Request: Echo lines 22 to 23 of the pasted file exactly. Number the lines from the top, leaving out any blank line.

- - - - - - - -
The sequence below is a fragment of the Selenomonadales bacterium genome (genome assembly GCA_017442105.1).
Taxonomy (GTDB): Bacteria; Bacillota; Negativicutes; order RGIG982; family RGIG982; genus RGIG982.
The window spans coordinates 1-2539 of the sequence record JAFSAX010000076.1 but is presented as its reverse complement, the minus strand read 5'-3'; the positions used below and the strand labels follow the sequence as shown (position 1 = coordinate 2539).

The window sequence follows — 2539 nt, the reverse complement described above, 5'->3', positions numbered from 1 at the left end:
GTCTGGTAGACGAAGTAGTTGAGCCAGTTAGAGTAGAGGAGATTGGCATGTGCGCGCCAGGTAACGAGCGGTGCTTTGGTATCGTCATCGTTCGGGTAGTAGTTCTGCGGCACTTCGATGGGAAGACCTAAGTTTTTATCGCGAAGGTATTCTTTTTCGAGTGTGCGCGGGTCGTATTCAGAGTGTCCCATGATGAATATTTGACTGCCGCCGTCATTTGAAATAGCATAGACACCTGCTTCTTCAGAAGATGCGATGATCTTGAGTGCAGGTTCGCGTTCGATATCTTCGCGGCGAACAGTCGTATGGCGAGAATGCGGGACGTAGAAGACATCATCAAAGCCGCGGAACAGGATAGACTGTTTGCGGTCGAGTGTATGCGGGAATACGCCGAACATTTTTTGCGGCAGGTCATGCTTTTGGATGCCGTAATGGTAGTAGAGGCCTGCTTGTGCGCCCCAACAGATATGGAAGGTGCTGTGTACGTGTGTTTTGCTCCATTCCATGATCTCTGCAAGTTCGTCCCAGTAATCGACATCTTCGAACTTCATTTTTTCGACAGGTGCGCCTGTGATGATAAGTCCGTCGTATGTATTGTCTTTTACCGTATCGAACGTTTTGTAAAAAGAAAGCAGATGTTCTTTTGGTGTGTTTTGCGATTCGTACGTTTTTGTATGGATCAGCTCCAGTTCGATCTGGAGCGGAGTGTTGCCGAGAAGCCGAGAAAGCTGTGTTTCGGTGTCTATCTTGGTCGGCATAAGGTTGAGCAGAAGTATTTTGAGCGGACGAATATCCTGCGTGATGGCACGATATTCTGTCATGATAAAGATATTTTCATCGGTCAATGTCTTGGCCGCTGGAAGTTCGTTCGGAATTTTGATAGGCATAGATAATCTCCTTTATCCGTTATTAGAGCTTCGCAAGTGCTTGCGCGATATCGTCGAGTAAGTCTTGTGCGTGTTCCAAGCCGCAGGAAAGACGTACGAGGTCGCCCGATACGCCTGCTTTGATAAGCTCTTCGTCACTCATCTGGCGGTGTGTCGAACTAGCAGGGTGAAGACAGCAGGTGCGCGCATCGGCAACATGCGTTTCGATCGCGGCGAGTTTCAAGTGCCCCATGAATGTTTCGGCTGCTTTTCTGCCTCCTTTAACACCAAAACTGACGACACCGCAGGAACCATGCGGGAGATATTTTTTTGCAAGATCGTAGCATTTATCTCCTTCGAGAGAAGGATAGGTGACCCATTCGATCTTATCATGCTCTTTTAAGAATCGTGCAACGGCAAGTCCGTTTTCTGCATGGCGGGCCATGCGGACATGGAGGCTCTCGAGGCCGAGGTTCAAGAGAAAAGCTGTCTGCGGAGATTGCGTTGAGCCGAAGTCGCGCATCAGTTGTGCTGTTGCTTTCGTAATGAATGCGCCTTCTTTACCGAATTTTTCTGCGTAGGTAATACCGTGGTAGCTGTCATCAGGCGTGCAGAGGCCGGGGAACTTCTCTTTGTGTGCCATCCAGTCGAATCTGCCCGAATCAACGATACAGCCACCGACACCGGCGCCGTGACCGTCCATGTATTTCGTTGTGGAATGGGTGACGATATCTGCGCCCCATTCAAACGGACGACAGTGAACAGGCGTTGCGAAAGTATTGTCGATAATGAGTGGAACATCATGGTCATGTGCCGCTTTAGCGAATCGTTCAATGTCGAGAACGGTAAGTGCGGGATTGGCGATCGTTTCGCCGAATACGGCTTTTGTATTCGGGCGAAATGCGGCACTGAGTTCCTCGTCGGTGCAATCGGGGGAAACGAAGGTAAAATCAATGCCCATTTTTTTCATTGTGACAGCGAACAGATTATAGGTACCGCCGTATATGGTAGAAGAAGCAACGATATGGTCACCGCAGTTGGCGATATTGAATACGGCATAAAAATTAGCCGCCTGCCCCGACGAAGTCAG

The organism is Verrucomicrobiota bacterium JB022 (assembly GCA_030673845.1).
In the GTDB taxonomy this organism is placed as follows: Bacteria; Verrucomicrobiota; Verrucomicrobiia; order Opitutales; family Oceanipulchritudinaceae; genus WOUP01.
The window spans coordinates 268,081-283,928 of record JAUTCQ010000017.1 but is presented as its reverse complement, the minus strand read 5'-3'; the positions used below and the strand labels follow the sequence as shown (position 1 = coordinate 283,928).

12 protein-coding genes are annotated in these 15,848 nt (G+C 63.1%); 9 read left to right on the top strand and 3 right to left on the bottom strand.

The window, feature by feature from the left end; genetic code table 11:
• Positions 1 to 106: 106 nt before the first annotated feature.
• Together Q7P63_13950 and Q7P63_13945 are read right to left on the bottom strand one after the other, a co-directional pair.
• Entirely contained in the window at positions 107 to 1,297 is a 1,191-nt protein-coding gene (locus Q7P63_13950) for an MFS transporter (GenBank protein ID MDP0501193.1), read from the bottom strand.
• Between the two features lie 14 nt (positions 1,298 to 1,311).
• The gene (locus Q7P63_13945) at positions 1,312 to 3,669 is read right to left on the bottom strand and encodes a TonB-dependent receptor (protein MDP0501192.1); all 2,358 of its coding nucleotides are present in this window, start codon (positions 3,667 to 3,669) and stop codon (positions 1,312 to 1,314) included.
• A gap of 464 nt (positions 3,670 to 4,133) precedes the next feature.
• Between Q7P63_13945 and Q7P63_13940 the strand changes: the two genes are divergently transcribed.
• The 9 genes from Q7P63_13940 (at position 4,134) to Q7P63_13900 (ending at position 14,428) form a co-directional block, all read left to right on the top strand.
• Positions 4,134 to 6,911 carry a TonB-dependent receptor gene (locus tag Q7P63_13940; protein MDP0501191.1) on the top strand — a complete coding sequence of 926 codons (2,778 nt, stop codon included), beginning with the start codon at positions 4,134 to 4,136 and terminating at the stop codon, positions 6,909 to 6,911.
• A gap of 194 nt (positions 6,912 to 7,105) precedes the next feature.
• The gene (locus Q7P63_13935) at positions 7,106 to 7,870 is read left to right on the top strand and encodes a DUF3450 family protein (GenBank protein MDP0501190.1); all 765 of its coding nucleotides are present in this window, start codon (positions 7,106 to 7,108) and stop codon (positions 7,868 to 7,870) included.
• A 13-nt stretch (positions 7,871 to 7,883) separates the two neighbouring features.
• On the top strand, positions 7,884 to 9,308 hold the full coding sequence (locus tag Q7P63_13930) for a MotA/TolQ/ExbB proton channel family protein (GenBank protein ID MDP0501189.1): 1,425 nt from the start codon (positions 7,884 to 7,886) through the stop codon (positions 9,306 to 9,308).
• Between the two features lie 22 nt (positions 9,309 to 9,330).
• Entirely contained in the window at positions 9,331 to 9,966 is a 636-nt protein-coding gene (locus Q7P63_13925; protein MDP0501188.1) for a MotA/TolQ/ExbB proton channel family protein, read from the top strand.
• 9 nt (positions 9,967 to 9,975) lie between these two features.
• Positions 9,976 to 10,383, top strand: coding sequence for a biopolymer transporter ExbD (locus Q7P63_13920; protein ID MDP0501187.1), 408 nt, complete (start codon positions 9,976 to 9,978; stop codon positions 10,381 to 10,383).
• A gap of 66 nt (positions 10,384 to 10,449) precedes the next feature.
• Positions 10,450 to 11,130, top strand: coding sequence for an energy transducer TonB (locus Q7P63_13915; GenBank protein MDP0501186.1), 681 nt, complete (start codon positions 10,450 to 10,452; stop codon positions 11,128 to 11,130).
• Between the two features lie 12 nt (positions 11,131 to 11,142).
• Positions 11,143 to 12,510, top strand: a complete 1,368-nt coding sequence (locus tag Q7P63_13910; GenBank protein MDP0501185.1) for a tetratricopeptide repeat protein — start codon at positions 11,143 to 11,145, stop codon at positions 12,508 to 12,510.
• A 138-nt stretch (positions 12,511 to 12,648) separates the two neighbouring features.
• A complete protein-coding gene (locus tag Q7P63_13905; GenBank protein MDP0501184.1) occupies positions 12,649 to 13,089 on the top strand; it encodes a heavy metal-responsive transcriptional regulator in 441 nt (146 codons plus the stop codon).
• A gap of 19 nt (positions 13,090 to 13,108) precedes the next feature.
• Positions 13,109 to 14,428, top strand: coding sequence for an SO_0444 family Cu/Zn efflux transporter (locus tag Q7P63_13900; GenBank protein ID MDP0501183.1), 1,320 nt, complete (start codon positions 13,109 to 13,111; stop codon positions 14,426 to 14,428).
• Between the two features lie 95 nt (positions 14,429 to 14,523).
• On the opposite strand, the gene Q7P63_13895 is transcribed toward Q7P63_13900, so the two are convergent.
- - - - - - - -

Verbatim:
• A 13-nt stretch (positions 7,871 to 7,883) separates the two neighbouring features.
• On the top strand, positions 7,884 to 9,308 hold the full coding sequence (locus tag Q7P63_13930) for a MotA/TolQ/ExbB proton channel family protein (GenBank protein ID MDP0501189.1): 1,425 nt from the start codon (positions 7,884 to 7,886) through the stop codon (positions 9,306 to 9,308).